At present, the consumption of fufu—hundreds of millions of tons per day in Nigeria—is on the rise. The demand has prompted a steady rise in the number of commercial farmers and processors who supply hotels, restaurants, and urban households. Fufu is an unmissable item on the menu of every restaurant, is served at special occasions such as weddings and funerals, and is popular with both rich and poor, young and elderly. Men believe that it enhances strength and sexual performance, women that it boosts fertility. Fufu and certain fresh vegetable soups are given to pregnant women to aid the delivery of healthy babies or to enhance milk production in lactating mothers. Its calcium content is valuable for the development of strong bones in children. Children growing up on a rich diet of fufu are believed to be stronger, nimbler, and more agile.

Literature and films produced by Nigerians parade the benefits of eating fufu. The scintillating glow on the faces of diners and connoisseurs is unmistakable, leaving an observer with the enduring impression of a truly enjoyable treat. The deep emotional import of fufu is also on display during a traditional marriage ceremony, when for the first time the prospective husband is granted the opportunity of enjoying his fiancée’s cooking skills, especially her proficiency in preparing the smooth, soft, and succulent fufu. Tradition dictates that the prospective wife takes full charge of the cooking on that day. The showcasing of her exquisite culinary skills is intended to cement the man’s love for the woman as well as earn his compliments. “Fufu is the food of love,” quipped a guest once, bolstering his assertion with the dictum: “The way to a man’s heart is through his stomach.”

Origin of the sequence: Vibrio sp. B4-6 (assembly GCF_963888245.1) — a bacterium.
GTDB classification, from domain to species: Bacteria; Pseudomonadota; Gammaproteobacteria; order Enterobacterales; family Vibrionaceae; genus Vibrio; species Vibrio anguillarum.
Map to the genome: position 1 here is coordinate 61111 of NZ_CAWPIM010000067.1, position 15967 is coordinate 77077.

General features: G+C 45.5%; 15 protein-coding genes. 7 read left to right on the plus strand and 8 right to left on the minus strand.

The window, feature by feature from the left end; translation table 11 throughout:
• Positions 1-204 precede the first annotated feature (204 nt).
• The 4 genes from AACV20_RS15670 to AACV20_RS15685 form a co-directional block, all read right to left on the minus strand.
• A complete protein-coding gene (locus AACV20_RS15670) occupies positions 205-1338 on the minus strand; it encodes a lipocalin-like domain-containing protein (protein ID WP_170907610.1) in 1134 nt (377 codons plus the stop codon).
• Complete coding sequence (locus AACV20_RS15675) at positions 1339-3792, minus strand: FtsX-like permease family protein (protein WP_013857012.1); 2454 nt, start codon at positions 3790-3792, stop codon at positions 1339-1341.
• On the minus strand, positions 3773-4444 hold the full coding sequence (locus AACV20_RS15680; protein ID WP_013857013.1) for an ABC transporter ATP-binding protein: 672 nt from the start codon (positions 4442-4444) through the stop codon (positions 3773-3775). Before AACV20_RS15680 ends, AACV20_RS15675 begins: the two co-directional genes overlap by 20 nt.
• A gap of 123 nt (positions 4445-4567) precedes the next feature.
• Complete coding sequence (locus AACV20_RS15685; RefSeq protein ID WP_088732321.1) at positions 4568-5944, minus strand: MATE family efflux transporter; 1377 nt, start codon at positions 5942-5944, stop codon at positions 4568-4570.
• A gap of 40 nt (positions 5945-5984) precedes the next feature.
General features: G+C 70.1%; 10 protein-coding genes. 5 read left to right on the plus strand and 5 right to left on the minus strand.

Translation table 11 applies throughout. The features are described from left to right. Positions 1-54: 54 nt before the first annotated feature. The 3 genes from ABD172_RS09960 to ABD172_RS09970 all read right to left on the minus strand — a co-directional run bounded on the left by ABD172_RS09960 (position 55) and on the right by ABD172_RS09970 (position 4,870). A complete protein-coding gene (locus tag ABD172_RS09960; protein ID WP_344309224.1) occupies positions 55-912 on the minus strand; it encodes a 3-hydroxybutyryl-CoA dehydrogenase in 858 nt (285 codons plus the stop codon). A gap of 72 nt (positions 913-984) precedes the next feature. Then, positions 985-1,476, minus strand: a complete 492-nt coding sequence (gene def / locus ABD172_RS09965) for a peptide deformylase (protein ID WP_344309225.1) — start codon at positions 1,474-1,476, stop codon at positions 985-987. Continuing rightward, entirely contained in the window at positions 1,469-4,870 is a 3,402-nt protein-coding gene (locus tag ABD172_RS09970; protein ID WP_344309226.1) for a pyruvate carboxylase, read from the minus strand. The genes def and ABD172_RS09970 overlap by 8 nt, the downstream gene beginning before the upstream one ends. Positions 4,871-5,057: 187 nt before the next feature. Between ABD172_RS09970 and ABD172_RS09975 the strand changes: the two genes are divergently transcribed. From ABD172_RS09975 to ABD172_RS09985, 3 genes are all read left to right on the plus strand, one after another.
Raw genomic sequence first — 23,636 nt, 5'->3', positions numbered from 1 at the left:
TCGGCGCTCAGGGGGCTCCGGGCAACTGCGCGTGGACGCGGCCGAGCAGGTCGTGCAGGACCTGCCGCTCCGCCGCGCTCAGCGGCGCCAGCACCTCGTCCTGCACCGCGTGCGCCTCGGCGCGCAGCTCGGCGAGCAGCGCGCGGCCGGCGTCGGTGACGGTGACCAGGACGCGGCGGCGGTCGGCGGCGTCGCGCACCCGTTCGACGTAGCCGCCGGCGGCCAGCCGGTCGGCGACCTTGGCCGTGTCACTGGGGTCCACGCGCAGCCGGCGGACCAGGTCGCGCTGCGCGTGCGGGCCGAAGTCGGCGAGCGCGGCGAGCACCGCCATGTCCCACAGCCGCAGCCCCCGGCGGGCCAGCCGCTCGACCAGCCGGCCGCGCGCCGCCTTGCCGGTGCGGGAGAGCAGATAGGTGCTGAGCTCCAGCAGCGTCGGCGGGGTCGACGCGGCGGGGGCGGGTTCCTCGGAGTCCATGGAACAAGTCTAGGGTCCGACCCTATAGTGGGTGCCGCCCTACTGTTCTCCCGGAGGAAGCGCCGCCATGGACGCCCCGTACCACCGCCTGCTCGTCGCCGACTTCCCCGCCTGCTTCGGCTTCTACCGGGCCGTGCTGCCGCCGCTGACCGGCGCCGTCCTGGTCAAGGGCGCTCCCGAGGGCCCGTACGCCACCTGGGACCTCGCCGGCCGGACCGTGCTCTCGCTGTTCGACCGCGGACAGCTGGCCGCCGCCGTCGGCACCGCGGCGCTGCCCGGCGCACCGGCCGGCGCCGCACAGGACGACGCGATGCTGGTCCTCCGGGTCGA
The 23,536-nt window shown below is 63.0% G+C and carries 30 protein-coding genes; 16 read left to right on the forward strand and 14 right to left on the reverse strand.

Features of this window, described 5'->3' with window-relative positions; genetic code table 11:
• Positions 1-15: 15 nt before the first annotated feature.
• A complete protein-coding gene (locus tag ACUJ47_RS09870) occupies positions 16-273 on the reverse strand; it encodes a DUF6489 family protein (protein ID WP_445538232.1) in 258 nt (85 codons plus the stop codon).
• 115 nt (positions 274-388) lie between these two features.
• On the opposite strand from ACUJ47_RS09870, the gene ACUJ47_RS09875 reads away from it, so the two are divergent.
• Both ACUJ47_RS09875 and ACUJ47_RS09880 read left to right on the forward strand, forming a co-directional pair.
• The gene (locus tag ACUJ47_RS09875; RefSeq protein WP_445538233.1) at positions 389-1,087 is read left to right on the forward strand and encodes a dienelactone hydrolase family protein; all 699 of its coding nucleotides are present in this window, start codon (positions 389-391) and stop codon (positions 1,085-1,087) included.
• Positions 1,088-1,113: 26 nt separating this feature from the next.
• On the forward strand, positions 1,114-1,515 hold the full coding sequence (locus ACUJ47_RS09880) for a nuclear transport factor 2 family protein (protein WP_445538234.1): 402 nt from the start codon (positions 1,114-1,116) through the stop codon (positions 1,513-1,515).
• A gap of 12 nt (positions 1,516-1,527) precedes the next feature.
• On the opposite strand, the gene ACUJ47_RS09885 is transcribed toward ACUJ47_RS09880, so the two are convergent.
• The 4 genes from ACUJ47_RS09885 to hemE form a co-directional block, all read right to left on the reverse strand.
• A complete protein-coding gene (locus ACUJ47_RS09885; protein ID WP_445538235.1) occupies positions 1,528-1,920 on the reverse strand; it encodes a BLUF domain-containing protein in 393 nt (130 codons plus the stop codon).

Fufu is not chewed but swallowed in small oval balls molded in the palm of the hand and dipped in a bowl of appropriate soup, subject to the preference of the diner. The pre-eating rite is basically a wash of the hands in clean water since cutleries are unneeded. Fufu can be eaten for breakfast, lunch, and dinner. Experts say that a 347.8 gram portion of fufu furnishes the body with 364.40 kcal of energy. Schools in pastoral settings, which are populated by children who eat portions of fufu before heading to school in the morning, rarely record cases of debilitating hunger and health emergencies. These children, predominantly from poor households, still apportion time for farm work after school, knowing that fufu at the end of the day keeps the body in a relaxed state after a hectic day.


End Notes

  1. Sanusi, R.A and Olurin A (2012), Portion and Serving Sizes of Commonly Consumed Foods in Ibadan, Southwestern Nigeria, African Journal of Biomedical Research, Vol.15, No.3, September 2012, p.154



PRINCEWILL UDOM is a Nigerian early career academic and researcher. He is a member of the Economic History Society and the managing editor of Rupine Publishing House. He is also lecturer in History at Management Development Institute, Nigeria. His research interests spans humanitarian and economic history. He lives in Nigeria.


Summer 2018  |  Sections  |  Food